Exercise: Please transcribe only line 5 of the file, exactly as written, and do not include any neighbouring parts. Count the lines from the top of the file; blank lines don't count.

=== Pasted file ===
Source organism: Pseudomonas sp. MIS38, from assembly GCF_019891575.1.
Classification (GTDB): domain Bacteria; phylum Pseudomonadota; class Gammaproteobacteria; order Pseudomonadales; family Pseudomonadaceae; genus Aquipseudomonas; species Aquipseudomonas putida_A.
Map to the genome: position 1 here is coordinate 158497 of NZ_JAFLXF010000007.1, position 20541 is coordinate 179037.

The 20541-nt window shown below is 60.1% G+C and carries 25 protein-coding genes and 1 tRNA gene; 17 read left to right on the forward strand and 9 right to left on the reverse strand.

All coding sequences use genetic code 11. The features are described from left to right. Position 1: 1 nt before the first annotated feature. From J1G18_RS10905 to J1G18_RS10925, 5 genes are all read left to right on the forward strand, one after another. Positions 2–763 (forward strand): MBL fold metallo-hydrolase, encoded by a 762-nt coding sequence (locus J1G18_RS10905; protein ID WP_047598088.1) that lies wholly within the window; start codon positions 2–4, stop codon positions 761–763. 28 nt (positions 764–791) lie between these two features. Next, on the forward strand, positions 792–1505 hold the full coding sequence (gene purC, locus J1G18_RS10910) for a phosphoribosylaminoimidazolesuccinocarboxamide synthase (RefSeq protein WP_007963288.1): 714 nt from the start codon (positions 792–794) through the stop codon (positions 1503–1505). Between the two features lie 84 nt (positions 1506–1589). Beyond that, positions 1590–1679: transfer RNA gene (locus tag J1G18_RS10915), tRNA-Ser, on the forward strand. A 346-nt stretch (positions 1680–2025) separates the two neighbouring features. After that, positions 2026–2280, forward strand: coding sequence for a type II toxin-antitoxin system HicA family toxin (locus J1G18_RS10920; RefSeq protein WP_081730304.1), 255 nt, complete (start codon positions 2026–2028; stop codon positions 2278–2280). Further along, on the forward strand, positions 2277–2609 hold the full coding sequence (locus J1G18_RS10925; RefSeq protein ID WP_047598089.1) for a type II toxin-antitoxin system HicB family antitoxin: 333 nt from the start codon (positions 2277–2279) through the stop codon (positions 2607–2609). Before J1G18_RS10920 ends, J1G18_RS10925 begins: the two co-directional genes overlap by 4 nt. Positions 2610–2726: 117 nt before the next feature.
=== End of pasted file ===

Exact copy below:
All coding sequences use genetic code 11. The features are described from left to right. Position 1: 1 nt before the first annotated feature. From J1G18_RS10905 to J1G18_RS10925, 5 genes are all read left to right on the forward strand, one after another. Positions 2–763 (forward strand): MBL fold metallo-hydrolase, encoded by a 762-nt coding sequence (locus J1G18_RS10905; protein ID WP_047598088.1) that lies wholly within the window; start codon positions 2–4, stop codon positions 761–763. 28 nt (positions 764–791) lie between these two features. Next, on the forward strand, positions 792–1505 hold the full coding sequence (gene purC, locus J1G18_RS10910) for a phosphoribosylaminoimidazolesuccinocarboxamide synthase (RefSeq protein WP_007963288.1): 714 nt from the start codon (positions 792–794) through the stop codon (positions 1503–1505). Between the two features lie 84 nt (positions 1506–1589). Beyond that, positions 1590–1679: transfer RNA gene (locus tag J1G18_RS10915), tRNA-Ser, on the forward strand. A 346-nt stretch (positions 1680–2025) separates the two neighbouring features. After that, positions 2026–2280, forward strand: coding sequence for a type II toxin-antitoxin system HicA family toxin (locus J1G18_RS10920; RefSeq protein WP_081730304.1), 255 nt, complete (start codon positions 2026–2028; stop codon positions 2278–2280). Further along, on the forward strand, positions 2277–2609 hold the full coding sequence (locus J1G18_RS10925; RefSeq protein ID WP_047598089.1) for a type II toxin-antitoxin system HicB family antitoxin: 333 nt from the start codon (positions 2277–2279) through the stop codon (positions 2607–2609). Before J1G18_RS10920 ends, J1G18_RS10925 begins: the two co-directional genes overlap by 4 nt. Positions 2610–2726: 117 nt before the next feature.